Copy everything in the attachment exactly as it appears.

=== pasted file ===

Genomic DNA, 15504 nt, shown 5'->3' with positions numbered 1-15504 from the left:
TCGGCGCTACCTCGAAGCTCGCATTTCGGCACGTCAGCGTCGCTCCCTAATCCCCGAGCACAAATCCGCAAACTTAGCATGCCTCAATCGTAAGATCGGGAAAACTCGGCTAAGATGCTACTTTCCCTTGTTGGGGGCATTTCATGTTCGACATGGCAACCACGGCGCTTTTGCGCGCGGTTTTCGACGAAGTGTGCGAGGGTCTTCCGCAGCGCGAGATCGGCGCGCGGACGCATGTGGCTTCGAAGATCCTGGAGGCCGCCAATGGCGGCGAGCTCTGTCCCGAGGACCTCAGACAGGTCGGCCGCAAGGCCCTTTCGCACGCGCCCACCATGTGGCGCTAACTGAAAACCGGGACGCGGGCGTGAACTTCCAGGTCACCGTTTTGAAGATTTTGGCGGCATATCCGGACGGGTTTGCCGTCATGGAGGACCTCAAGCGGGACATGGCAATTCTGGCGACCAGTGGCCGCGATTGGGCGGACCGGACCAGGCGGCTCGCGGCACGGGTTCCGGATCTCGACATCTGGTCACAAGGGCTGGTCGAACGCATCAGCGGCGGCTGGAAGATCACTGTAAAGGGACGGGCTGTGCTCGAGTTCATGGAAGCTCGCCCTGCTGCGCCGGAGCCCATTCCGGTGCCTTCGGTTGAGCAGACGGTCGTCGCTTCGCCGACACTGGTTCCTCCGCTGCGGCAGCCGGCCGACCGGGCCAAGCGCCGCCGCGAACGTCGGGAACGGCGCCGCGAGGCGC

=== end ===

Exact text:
Genomic DNA, 15504 nt, shown 5'->3' with positions numbered 1-15504 from the left:
TCGGCGCTACCTCGAAGCTCGCATTTCGGCACGTCAGCGTCGCTCCCTAATCCCCGAGCACAAATCCGCAAACTTAGCATGCCTCAATCGTAAGATCGGGAAAACTCGGCTAAGATGCTACTTTCCCTTGTTGGGGGCATTTCATGTTCGACATGGCAACCACGGCGCTTTTGCGCGCGGTTTTCGACGAAGTGTGCGAGGGTCTTCCGCAGCGCGAGATCGGCGCGCGGACGCATGTGGCTTCGAAGATCCTGGAGGCCGCCAATGGCGGCGAGCTCTGTCCCGAGGACCTCAGACAGGTCGGCCGCAAGGCCCTTTCGCACGCGCCCACCATGTGGCGCTAACTGAAAACCGGGACGCGGGCGTGAACTTCCAGGTCACCGTTTTGAAGATTTTGGCGGCATATCCGGACGGGTTTGCCGTCATGGAGGACCTCAAGCGGGACATGGCAATTCTGGCGACCAGTGGCCGCGATTGGGCGGACCGGACCAGGCGGCTCGCGGCACGGGTTCCGGATCTCGACATCTGGTCACAAGGGCTGGTCGAACGCATCAGCGGCGGCTGGAAGATCACTGTAAAGGGACGGGCTGTGCTCGAGTTCATGGAAGCTCGCCCTGCTGCGCCGGAGCCCATTCCGGTGCCTTCGGTTGAGCAGACGGTCGTCGCTTCGCCGACACTGGTTCCTCCGCTGCGGCAGCCGGCCGACCGGGCCAAGCGCCGCCGCGAACGTCGGGAACGGCGCCGCGAGGCGC